December GigaNotoSaurus Features “Quarter Days” by Iona Sharma

December GigaNotoSaurus Features “Quarter Days” by Iona Sharma

giganotosaurus logo-smallOne of my frequent complaints about the current crop of genre magazines is that they don’t publish enough novella-length fiction. As page counts shrink and more magazines announce they’ll only consider fiction below 8,000 words, the market for novellas — generally any fiction between 17,500 words and novel length — has dramatically shrunk.

But what if there was a market that published only SF and fantasy novelettes and novellas? That would be totally fabulous, right?

Well, there is such a market, and as a matter of fact, it is fabulous. GigaNotoSaurus, edited by Rashida J. Smith and published since November 2010, is a free online magazine that offers readers one story, between 5,000 and 25,000 words, every month. It has published multiple Nebula-nominated works, including Ken Liu’s “All the Flavors” and Ferrett Steinmetz’s “Sauerkraut Station,” as well as Judith Tarr’s “Dragon Winter,” S. Hutson Blount’s “The Taking of Book 257,” and C.S.E. Cooney’s marvelous “How the Milkmaid Struck a Bargain With the Crooked One.”

This month’s story is Iona Sharma’s “Quarter Days,” which Stompydragons called “utterly delightful. I loved the world she’s built, her characters felt fresh, and the plot used all of that to great effect.” Read it free here.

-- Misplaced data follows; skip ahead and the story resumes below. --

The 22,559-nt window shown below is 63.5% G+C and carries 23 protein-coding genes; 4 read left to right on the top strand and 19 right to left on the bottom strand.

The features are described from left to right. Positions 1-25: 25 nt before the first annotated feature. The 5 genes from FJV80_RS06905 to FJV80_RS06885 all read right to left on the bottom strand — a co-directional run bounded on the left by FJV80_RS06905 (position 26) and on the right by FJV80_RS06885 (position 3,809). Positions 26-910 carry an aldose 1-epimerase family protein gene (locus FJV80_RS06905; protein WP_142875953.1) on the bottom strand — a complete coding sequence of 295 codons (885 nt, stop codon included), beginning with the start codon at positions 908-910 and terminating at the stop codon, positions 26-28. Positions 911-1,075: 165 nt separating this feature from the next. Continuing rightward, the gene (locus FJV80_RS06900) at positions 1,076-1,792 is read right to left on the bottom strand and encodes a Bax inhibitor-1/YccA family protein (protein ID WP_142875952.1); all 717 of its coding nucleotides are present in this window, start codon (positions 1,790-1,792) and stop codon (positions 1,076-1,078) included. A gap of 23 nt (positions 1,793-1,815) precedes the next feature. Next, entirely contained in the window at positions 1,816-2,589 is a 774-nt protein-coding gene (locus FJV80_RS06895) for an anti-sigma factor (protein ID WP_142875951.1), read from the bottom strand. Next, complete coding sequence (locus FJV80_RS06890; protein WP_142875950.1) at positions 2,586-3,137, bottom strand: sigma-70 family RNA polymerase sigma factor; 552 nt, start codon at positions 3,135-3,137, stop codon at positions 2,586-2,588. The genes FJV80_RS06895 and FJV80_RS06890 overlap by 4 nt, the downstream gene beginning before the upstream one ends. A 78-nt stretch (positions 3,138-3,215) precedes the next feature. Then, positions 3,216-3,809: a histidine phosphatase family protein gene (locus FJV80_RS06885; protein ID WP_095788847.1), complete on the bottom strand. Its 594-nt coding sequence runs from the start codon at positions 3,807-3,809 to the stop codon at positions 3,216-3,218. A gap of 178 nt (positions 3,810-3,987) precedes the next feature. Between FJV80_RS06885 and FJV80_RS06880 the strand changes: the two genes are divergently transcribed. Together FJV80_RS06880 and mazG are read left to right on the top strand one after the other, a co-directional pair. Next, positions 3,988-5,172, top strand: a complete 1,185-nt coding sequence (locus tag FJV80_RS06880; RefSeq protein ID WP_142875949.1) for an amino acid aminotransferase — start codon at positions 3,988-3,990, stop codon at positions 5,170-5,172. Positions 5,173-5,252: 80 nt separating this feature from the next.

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Sarah Avery

If only Giganotosaurus could pay anything close to pro rates. Even before I had kids, a finished, polished novella was a quarter of my annual output. The last novella I finished took nearly five (often interrupted) years. Although it’s rare and wonderful to find a market that will consider a 25,000 word manuscript, the $100 flat rate per story accepted would earn such a novella $.004 per word.

Even with the short and volatile lifespans of the typical small press, I’ve made more than that on the novellas I’ve published so far by collecting them into a single volume. And this is with presses whose entire business model is hand-selling in the dealers’ rooms at a handful of conventions within an afternoon’s driving distance of the publishers’ home.

I so admire the quality of work in Giganotosaurus. It would be great if someday they had a crowdfunding campaign or something, so they could raise their pay rate. It pains me to have to list such an excellent venue as a market of last resort.

Sometimes being a long-form writer kind of sucks.

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